Other small strong whirlwinds called "landspouts" can form where surface winds collide under a developing cumulus cloud containing strong updrafts. As the storm pictured below was developing, it produced a landspout near Hot Springs around 5:30pm on Wednesday, June 24, 1998. The landspout lifted a mobile home from the ground, dismantled it, and tossed a young occupant several yards through the air. He was lucky to live to tell his story. The same storm moved northeast and produced straight line winds in excess of 65 mph across northeast Custer and eastern Pennington Counties before weakening at about 7:30pm in Meade County. Compared to other severe storms, that one was rather mild. Severe thunderstorms have, at times, cut paths of damage so wide and long that they are visible on pictures taken by weather satellites over 20,000 miles above the earth!
Sadly, many people dismiss severe thunderstorm warnings as unimportant and fail to take cover until it is too late.

Shelf Couud
A shelf cloud associated with a severe thunderstorm
near Bear Butte on June 24, 1998. Photo by Randee Peterson.
Still another danger posed by Black Hills area thunderstorms is the flash flood. The mere mention of the words "flash flood" sends a sobering chill through the hearts of long time Black Hills residents. The night of June 9-10, 1972, after 10-15 inches of rain fell between Rapid City and Pactola Dam, the worst flash flood in United States history sent a wall of water racing down Rapid Creek and through the heart of Rapid City. The devastation in human and economic terms when the day dawned on the 10th was staggering. Over 230 people had lost their lives, hundreds more were injured. Homes, businesses, trees, animals, and all manner of personal possessions were swept away by the raging waters.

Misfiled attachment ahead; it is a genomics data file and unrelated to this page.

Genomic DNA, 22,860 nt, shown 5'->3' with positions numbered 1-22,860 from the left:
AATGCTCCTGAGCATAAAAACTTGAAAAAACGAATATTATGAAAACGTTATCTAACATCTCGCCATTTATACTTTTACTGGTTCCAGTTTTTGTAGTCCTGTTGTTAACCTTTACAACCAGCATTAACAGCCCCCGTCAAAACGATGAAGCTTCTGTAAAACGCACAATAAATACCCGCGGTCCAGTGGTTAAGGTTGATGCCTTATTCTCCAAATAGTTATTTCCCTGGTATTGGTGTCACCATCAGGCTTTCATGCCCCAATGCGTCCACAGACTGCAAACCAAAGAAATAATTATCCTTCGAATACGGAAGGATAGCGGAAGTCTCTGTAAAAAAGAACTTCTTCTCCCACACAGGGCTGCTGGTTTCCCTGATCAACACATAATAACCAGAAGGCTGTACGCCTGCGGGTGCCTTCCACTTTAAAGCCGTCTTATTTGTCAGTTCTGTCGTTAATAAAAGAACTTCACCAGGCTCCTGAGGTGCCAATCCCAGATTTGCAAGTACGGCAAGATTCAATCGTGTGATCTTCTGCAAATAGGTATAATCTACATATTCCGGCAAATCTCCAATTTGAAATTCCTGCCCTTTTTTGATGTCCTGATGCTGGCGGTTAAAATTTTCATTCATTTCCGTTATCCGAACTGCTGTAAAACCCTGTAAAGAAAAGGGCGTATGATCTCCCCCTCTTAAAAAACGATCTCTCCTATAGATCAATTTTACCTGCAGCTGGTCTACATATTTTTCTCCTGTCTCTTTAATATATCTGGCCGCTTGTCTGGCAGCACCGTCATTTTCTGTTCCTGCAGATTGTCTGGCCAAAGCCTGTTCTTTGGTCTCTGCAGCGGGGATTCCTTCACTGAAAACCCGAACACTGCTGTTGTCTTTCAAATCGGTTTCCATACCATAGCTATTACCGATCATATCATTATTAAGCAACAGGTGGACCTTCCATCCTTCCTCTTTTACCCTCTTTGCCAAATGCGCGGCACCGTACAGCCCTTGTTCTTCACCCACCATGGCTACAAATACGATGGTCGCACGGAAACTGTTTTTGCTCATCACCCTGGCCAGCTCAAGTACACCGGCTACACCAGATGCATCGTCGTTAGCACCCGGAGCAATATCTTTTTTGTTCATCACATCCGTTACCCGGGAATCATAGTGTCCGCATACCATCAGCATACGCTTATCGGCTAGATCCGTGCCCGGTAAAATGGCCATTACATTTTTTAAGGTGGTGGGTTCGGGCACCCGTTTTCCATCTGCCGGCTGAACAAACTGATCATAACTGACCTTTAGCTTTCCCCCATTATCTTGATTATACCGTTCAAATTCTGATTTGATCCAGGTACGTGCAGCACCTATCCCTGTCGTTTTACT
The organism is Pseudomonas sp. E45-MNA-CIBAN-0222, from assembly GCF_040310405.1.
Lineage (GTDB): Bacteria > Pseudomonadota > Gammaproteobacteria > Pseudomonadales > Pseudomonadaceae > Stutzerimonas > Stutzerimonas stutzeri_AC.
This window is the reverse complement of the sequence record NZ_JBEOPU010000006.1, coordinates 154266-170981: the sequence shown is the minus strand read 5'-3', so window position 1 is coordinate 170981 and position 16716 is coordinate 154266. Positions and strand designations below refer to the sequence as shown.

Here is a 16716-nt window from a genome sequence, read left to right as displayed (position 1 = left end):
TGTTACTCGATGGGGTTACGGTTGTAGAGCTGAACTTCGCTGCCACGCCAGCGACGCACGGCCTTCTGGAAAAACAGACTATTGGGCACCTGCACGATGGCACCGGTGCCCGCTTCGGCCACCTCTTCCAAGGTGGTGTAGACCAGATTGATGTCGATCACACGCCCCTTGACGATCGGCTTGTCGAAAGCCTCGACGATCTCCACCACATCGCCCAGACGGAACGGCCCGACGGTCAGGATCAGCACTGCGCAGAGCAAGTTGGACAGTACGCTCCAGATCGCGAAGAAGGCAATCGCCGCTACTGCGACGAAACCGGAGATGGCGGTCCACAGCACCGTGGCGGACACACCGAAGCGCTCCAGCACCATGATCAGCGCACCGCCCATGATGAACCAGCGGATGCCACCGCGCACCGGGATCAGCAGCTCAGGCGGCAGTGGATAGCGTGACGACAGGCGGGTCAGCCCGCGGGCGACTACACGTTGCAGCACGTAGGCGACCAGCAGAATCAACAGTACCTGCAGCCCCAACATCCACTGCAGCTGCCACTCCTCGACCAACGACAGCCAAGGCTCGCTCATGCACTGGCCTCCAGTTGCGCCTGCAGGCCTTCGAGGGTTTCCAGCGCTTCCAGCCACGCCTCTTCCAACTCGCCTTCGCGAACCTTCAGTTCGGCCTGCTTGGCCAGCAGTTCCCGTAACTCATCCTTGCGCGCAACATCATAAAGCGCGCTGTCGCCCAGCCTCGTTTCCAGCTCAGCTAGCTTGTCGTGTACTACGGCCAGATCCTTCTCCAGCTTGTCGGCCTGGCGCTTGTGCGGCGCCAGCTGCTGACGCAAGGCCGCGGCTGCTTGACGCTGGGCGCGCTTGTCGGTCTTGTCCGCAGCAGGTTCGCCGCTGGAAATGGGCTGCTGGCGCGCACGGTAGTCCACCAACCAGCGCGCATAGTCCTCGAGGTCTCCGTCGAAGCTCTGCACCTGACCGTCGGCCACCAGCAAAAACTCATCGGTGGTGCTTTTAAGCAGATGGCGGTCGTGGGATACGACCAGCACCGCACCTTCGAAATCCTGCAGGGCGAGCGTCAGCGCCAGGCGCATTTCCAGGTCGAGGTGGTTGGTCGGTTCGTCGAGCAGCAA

Extensive work has been done to reduce the threat of another flood of that magnitude, but the fact remains that, even with improved monitoring systems and regulations governing development in areas prone to flooding, the Black Hills will always be vulnerable to this threat. The Black Hills formation is cut with countless draws, ravines, canyons and stream beds. When rain falls in the Black Hills, it has only two places to go…into the soil or downhill. If enough rain falls in a short period of time, the ability of the soil to absorb the water will be exceeded and the downhill runoff will begin. As large amounts of water pour into natural drainage areas, streams and creeks will rise out of their banks. If the flood producing storm happens to remain stationary or follow a course over the same drainage for a long period of time, that is when the danger is at its greatest.

Unfortunately, many Black Hills communities are located in places that, geographically speaking, would have to be considered at risk for flash flooding. Among these are Spearfish at the end of Spearfish Canyon, Sturgis at the end of Boulder Canyon, Rapid City along Rapid Creek, Hill City along Spring Creek and Deadwood near the bottom of a natural bowl. Many campgrounds and recreation areas in the Black Hills are also in flood risk areas. For this reason, it is always a good idea to keep an eye on the sky and have a means to monitor the latest weather bulletins when out and about in the Black Hills.

A severe storm over southwest Lawrence County of South Dakota as seen from the top of Bear Butte. The storm produced golfball size hail and some flash flooding in southern Lawrence County, and also in northeast Weston County of Wyoming. Photo by Dan Carlson with a Casio digital camera.

A mature severe thunderstorm on the plains east of Rapid City. At the time the photo was taken, the white hail shaft in the lower left of the storm was about 2 miles northwest of the town of New Underwood. Notice the rainbow immediately following the hail shaft. Photo by Dan Carlson using a Casio digital camera.

A rainbow over Rapid City as seen from Skyline Drive. The precipitation behind the rainbow is a mixture of heavy rain and hail. Photo by Dan Carlson using a Casio digital camera.